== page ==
Essay

A Typesetter’s Love Letter to Books

Taking a love of the printed word to a new level

by Lindsay Lynch

May 8, 2015 When one of my old friends finally asked me what exactly I was doing in Nashville, I said I was working in a letterpress shop that specialized in nineteenth-century printing techniques. I left out the fact that I wasn’t being paid. Even so, at the moment, it sounded a whole lot better than toiling away at law school.

Published Friday, 8 May 2015

Car Trouble

There are times when the only recourse to automotive despair is Neil Diamond

by Morey Hill

April 24, 2015 It started off with a low, quiet groan. The kind of noise my roommate, Chet, makes when I mention things like “utility bills” or “soap.” Although something clearly wasn’t right, I just didn’t want to spend the money to get it fixed. It was a subtle noise, and my approach was to drown it out—I turned up the radio.

Published Friday, 24 April 2015

An Insignificant Balcony

Perhaps history is anything that is found in the past and repeated in the future

by Lagnajita Mukhopadhyay

April 20, 2015 The steps to our little balcony seem narrower each time, my hands tracing the delicate staircase. I forget the feeling of cool metal under my fingertips and dust that covers every millimeter of space until I have made it to the top, realizing what I’ve missed all along. There stand my grandparents in the doorframe with stolen time in their skin and longing in their veins.

Published Monday, 20 April 2015

Growing Home

An only child contemplates her unlikely path to motherhood

by Jen Wallwork Dominguez

April 20, 2015 My parents entered into marriage under the duress of an unplanned pregnancy, and spent the next nine brutal years locked up together, punishing each other for the mistake. By the time I graduated high school I had decided that I would never have children.

Published Monday, 20 April 2015

Leon’s Dog

A Chapter 16 writer considers the complications of kindness

by Maria Browning

March 25, 2015 One day in early January the weather reports were full of breathless predictions about a brutal cold snap on its way. When I drove by Leon’s house that afternoon I saw the dog out there, and knowing it would soon shiver in a sub-zero wind chill, I suddenly couldn’t take it anymore. It was unbearable to continue doing nothing.

Published Wednesday, 25 March 2015

In Praise of Failure

At a time of new beginnings, novelist Adam Ross contemplates his past

by Adam Ross

January 5, 2015 “I write these words as a man with a Ph.D. in failure, and I commenced my subject’s study on the day I decided to become a writer, a life-changing choice I made in 1986, after taking a creative-writing class my sophomore year at Vassar College. How many times did I fail? Let me count the ways.” As the rest of the country makes resolutions for self-improvement, celebrated Nashville novelist Adam Ross considers the value of failure.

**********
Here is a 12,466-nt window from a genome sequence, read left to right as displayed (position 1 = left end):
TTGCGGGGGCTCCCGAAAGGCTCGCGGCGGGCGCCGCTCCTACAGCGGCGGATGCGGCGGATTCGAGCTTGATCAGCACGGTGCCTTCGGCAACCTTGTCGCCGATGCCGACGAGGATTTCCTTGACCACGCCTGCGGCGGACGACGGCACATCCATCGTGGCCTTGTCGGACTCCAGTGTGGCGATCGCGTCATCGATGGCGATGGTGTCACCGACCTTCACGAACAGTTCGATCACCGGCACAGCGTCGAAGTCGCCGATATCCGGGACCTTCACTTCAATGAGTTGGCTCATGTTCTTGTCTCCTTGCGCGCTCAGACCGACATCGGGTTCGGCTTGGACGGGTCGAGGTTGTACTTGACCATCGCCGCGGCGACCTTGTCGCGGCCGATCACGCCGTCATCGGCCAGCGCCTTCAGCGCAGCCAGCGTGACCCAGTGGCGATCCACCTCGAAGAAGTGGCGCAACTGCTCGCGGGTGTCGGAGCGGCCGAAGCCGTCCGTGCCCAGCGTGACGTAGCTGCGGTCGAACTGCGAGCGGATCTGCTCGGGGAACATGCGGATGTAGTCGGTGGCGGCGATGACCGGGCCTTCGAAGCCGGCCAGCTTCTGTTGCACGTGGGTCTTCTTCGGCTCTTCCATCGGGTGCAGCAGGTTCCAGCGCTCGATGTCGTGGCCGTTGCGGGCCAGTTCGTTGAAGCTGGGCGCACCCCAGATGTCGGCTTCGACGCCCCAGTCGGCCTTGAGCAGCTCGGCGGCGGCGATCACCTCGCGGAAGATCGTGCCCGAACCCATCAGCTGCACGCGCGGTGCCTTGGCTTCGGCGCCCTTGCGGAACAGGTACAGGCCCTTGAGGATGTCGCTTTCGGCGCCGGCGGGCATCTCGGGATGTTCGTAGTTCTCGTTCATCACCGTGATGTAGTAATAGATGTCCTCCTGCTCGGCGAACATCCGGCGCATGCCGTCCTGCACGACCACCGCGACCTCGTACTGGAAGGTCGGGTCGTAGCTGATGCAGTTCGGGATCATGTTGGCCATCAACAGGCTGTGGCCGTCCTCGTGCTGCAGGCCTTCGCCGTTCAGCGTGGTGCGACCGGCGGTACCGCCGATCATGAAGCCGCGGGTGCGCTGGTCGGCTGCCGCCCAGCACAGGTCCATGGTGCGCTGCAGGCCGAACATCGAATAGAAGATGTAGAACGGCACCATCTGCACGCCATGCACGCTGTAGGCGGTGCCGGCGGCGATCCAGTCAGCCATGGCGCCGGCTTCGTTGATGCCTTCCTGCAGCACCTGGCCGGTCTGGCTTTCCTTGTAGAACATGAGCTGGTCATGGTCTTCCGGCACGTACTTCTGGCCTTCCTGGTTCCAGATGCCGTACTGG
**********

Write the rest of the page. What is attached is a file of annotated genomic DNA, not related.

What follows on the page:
Published Monday, 5 January 2015

Oysters and Pop Tarts

A Chapter 16 writer tells a tale of two Christmases

by Maria Browning

December 19, 2014 When I was a child, Christmas at Granny Browning’s house was about tradition, not pleasure. Christmas at home was an orgy of expensive presents and junk food. Both of them were wonderful and awful—and both were gifts to last a lifetime.

Published Friday, 19 December 2014

Porch-Building

In launching a nonprofit literary center, a writer nurtures her own creative life in surprising ways

by Susannah Felts

December 18, 2014 Six women gathered around and bravely shared their writing, some for the first time. Their enthusiasm and laughter were contagious, their easy camaraderie a stroke of luck. Workshops don’t always give rise to a circle of friends, but this one did. I could see that much. What I couldn’t see yet was how it was also working as the start of something else.

Published Thursday, 18 December 2014

The Kite

A boy in a coal town finds his way out of the dust

by Pete Kopcsak

December 17, 2014 Mothers stopped peeling potatoes and scrubbing clothes to stand on bare porches and watch. We fell on the weeds in front of us and cupped our hands into imaginary telescopes and pressed them to our eyes to watch the kite as long as we could.

Published Wednesday, 17 December 2014

A Journey for Justice—and Understanding

A poet joins the NAACP march in Ferguson, Missouri, and learns he was wrong about the role of race in this country

by Andrew McFadyen-Ketchum

December 16, 2014 I’ve been asked more times than I can count why I marched with the NAACP. Friends wondered if I believe Michael Brown was really innocent. Marchers wondered why a white poet from Denver would make such a journey. There’s no simple answer to either question.

Published Tuesday, 16 December 2014

Syndicate content